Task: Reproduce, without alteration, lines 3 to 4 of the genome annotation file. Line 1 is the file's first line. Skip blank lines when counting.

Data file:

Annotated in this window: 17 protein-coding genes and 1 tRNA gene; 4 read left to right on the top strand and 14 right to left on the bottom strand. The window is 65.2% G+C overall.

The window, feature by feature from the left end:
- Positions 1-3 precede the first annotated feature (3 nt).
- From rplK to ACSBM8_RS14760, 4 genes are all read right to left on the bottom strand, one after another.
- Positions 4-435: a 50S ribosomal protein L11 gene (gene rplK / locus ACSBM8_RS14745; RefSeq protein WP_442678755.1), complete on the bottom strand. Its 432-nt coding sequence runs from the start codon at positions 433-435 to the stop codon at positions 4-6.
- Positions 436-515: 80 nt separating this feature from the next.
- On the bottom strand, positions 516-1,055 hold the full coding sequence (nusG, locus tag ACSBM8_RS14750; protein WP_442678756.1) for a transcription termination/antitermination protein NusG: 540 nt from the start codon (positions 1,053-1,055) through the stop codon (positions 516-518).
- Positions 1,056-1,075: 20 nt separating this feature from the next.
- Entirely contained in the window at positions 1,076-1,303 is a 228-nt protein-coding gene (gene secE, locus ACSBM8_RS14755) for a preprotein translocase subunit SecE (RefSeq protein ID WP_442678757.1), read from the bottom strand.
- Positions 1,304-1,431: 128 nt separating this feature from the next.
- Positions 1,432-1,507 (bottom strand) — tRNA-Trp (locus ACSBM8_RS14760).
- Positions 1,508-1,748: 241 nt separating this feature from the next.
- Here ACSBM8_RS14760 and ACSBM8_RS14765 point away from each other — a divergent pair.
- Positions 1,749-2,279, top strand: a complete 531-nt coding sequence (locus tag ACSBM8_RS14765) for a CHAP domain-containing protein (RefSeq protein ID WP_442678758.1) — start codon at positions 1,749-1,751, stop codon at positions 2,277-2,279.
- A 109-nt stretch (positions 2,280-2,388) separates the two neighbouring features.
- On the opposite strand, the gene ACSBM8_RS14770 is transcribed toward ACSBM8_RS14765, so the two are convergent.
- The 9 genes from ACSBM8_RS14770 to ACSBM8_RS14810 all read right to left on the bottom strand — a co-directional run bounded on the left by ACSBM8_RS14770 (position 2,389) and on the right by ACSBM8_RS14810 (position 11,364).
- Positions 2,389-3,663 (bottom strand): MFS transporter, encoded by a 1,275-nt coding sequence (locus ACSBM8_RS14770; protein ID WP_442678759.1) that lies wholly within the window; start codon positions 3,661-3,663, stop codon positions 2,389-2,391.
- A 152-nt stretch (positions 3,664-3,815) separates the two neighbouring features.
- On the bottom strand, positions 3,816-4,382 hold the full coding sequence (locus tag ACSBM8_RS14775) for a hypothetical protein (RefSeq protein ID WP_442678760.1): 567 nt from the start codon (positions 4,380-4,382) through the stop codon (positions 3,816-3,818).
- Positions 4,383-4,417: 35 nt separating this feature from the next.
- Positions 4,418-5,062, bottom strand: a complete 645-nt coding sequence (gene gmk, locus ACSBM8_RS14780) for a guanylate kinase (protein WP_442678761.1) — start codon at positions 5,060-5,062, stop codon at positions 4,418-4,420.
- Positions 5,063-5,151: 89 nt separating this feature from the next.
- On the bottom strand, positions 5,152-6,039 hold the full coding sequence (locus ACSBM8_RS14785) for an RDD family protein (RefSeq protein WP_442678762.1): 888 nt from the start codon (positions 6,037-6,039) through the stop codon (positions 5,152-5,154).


- Positions 1-3 precede the first annotated feature (3 nt).
- From rplK to ACSBM8_RS14760, 4 genes are all read right to left on the bottom strand, one after another.